For me, Dragon pose is the epitome of the Yin Yoga practice.
Dragon pose is the Yin version of Anjaneyasana, or low lunge.
In Yin yoga, we hold poses for longer periods of time, meeting sensation with stillness.
In a Vinyasa Flow practice, you may hold a low lunge for 5 breaths. In Yin, you may hold dragon pose for 5 minutes.
Physically, Dragon pose creates a lot of intense sensation in my groin and outer hip joint of the front leg and in the psoas of the back leg. Even when I use bolsters, blocks, and blankets to add cushion and softness, this is a difficult pose.
But it’s not just physical. The hips are a major storage area for our emotions. Deep hip openers like Dragon pose bring a lot of suppressed and stuck emotions to the surface.
Noticing How the Body and Mind Respond
It’s interesting to notice how my body and mind respond in Dragon pose. My body always wants to fidget; it’s a challenge to remain still. Sometimes it wants to back off from the pose to ease the sensation. Other times I’ll find myself pushing deeper into the sensation, like pressing on a black-and-blue mark or picking at a scab.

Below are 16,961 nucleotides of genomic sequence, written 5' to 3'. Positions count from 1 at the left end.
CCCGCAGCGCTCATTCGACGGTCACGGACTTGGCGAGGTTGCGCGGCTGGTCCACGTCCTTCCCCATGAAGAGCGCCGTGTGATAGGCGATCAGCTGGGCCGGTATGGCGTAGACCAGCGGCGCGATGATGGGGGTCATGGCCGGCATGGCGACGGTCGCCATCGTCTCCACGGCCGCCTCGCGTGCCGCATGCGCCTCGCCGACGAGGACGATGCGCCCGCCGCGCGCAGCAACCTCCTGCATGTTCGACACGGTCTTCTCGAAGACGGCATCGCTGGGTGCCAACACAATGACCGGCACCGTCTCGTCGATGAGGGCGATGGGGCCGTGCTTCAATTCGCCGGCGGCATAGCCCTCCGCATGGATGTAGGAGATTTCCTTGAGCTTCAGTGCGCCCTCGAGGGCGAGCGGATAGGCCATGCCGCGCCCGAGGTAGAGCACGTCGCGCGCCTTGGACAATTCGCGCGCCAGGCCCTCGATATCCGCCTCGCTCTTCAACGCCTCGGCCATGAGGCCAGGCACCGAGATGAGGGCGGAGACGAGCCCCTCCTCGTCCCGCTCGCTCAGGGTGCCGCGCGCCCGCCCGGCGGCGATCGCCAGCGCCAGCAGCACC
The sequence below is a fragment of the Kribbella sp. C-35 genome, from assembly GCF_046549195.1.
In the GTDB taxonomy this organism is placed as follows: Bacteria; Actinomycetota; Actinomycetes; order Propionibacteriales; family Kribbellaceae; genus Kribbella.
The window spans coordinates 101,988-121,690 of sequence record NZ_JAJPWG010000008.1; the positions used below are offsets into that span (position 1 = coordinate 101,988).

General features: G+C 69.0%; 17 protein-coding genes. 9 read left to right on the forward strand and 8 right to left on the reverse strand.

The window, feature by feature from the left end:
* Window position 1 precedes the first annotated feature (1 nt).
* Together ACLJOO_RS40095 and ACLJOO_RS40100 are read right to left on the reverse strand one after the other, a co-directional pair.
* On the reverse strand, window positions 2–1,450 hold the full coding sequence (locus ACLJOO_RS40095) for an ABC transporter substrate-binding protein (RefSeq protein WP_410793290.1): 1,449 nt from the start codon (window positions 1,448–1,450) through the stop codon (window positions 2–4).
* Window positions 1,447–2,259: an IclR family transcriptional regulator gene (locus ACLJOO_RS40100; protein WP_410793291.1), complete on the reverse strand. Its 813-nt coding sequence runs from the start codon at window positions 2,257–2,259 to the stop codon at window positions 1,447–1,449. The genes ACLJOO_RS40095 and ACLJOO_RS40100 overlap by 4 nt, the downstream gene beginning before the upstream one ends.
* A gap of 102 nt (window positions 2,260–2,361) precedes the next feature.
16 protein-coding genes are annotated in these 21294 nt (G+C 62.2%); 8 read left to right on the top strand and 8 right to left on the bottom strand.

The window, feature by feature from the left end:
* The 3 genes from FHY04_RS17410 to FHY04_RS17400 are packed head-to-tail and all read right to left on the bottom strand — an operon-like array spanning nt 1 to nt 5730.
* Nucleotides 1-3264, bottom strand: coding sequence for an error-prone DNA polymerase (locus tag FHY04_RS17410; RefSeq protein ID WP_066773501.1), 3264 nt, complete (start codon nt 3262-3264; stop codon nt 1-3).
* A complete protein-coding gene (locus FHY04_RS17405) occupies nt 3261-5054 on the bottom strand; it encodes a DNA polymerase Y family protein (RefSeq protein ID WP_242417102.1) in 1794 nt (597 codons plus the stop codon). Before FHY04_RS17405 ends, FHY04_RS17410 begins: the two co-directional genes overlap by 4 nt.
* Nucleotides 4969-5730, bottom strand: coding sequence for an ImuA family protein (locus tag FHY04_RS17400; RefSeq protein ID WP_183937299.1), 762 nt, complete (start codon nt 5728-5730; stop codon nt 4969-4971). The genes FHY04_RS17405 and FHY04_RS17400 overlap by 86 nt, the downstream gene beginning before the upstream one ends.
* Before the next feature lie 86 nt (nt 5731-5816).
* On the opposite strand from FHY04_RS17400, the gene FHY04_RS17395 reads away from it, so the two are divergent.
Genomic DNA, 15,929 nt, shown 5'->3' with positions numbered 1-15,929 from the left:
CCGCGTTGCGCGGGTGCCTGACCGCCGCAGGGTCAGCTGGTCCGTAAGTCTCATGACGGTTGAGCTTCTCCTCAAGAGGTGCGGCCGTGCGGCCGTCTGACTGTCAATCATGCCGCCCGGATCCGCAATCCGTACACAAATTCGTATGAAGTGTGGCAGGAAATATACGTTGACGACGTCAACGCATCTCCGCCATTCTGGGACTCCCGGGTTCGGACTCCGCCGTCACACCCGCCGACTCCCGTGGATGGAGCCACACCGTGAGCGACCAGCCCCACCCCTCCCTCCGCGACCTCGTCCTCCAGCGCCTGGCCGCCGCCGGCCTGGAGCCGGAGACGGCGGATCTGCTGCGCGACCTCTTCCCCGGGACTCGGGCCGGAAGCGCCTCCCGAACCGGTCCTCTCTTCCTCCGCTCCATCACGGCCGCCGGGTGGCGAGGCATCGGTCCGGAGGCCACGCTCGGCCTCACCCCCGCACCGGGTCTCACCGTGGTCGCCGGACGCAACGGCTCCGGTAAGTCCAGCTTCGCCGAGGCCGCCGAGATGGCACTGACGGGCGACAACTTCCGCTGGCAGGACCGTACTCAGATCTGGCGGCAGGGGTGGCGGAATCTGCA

And then there’s the mind. I notice how my mind begins to wander, to distract itself from the sensation.
The challenge is to stay, in both body and mind.
Staying is the hardest part.
Grounding and Safety
Dragon can also be a grounding pose, if you can feel safety to sink into your hips. Creating this sense of safety in my body has been a big piece of the physical therapy work I’ve been doing for the past five months, as I work to help my body move beyond old fear-based patterns.
Dragon pose is a place where it all comes together.
When I notice the tendency to fidget or wander off into stories or to-do lists or other journeys of the mind, I call myself back to the moment with my breath and a simple mantra:
I am safe.
It’s reassurance for my brain and my body that I am safe in this pose. I am safe to release the emotions suppressed deep within. I am safe to open my hips and sink deeper into my body.
Taking the Practice Off the Mat
Noticing what’s showing up and how our body and mind want to react is a practice that also applies off the mat.
When faced with intense and uncomfortable situations and emotions, do you tend to back off or push in deeper?
Where does your mind go? Do you escape into your to-do list? Create stories about the situation?
The invitation, both on and off the mat, is to stay.
Connect with the breath, repeat a mantra, and remain present to the experience.
Even the longest-held pose doesn’t last forever.